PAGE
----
'It all went black and I thought we would die'
TWO brothers have told how they feared for their lives after the van they were sitting in was pelted with debris from a house wrecked by a gas blast.
Bricks rained down on their delivery vehicle, smashing the windscreen and filling the inside of the cab with building dust.
As the roof of the van started to cave in, Azmat Iqbal and his brother Amjad scrambled to get out, eventually collapsing on the pavement outside.
Now the pair are struggling to overcome their traumatic experience.
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Emergency services were called to Argyle Street in Shelton at about 3pm on Tuesday after a terrace property collapsed in the explosion.
Azmat and Amjad, who run a business delivering poultry to wholesalers, were sitting outside the property because Azmat, who lives three doors away, had forgotten his house keys.
Azmat, aged 33, said: "We were just talking between ourselves and all of a sudden we heard a huge bang and bricks came smashing into the van.
"The force of the explosion shot the bricks towards us. It all went black with dust and I thought we were going to die."
Amjad, aged 32, said: "We were trapped in there.
"We didn't know what was happening, we thought it was an earthquake.
"The roof was caving in with the weight of the bricks and the windscreen had shattered."
The brothers called to each other in the dark as they tried to break free.
Azmat said: "I did not know if my brother was hurt so I managed to open the door and pull him out."
Family members ran from their homes in Shelton to find out if they were OK as news of the blast spread.
Amjad, who lives in Havelock Place, suffered cuts to his elbow and pain to his arm, neck and back.
Azmat has been off work with severe back pain and lack of sleep.
They were both treated by ambulance service staff.
Father-of-three Azmat said: "Luckily we were in the van because we would never have survived on foot.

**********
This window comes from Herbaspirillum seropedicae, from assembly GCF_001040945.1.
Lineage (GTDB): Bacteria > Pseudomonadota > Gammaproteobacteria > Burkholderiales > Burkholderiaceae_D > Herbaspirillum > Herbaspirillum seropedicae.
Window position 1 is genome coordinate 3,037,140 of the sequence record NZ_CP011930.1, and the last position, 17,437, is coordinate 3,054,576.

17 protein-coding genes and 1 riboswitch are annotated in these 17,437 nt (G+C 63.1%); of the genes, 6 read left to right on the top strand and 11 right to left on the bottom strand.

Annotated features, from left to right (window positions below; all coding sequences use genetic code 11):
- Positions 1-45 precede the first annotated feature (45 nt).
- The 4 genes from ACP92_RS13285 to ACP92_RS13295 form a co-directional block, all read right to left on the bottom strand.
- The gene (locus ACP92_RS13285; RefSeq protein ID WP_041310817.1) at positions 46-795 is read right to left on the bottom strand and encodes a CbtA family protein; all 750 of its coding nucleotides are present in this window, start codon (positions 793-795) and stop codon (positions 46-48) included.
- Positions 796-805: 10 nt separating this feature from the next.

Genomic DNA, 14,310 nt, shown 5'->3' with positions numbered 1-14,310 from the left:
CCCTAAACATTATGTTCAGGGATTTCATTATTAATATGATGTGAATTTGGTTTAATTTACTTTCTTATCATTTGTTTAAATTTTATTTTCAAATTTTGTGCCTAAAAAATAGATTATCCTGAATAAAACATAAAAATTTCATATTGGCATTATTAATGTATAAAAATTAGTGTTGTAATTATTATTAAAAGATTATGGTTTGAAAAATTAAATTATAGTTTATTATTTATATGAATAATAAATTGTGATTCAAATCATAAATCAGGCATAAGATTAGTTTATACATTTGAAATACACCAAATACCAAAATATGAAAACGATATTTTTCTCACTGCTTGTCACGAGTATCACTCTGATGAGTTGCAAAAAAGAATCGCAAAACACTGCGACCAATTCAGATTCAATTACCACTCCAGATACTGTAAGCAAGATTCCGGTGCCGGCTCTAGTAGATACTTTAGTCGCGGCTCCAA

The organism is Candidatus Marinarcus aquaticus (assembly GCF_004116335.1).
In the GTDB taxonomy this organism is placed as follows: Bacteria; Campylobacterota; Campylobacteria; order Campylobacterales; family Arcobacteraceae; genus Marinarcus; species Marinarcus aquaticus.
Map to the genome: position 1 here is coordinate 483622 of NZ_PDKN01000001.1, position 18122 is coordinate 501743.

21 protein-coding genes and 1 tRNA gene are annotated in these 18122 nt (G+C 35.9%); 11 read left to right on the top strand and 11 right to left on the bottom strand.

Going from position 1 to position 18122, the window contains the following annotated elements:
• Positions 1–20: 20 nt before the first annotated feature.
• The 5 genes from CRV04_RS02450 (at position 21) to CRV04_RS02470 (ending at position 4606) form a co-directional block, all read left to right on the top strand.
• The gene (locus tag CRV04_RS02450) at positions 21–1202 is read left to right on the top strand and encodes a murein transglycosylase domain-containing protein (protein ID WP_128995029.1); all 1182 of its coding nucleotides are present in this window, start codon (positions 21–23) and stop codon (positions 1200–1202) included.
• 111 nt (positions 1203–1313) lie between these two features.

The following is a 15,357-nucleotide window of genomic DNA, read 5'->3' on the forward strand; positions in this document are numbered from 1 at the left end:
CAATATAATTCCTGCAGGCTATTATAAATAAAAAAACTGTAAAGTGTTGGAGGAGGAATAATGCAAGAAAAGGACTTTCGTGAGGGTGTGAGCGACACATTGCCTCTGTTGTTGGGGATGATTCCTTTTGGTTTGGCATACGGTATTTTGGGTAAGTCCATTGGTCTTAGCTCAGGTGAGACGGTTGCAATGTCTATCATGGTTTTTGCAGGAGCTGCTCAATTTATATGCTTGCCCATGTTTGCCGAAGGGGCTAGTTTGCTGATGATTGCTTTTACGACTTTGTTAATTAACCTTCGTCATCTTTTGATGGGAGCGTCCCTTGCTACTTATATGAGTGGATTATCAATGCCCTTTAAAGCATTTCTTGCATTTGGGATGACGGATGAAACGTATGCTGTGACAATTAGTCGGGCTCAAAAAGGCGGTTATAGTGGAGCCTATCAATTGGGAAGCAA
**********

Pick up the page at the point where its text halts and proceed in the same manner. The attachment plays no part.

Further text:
"Since the blast I can't sleep and we have become paranoid.
"With that build up of gas it is like a bomb going off."
The Sentinel revealed last week how residents had contacted the National Grid before the blast to report a strong smell of gas coming from the empty house.
The firm visited the street on several occasions but said no leaks were found from outside pipes.
However, the property was slowly filling with gas. It is thought an electrical fault triggered the blast.
Azmat is still unable to return to his house.
He said: "I cannot believe no-one checked this house.
"Everybody in the street could smell gas. We nearly lost our lives and want some answers."
Azmat's wife Shazia Iqbal, aged 34, said: "I was so shocked and crying because at first we didn't know which house exploded."
The men's father Mohammed Iqbal, aged 71, from Havelock Place, Shelton, said: "It was a massive panic and all I remember is running towards the street.
"We saw the van and were so scared for their safety."
The former councillor added: "If they had not been in the van, and were instead walking past, things could have been very different."
Nine homes were evacuated following the blast.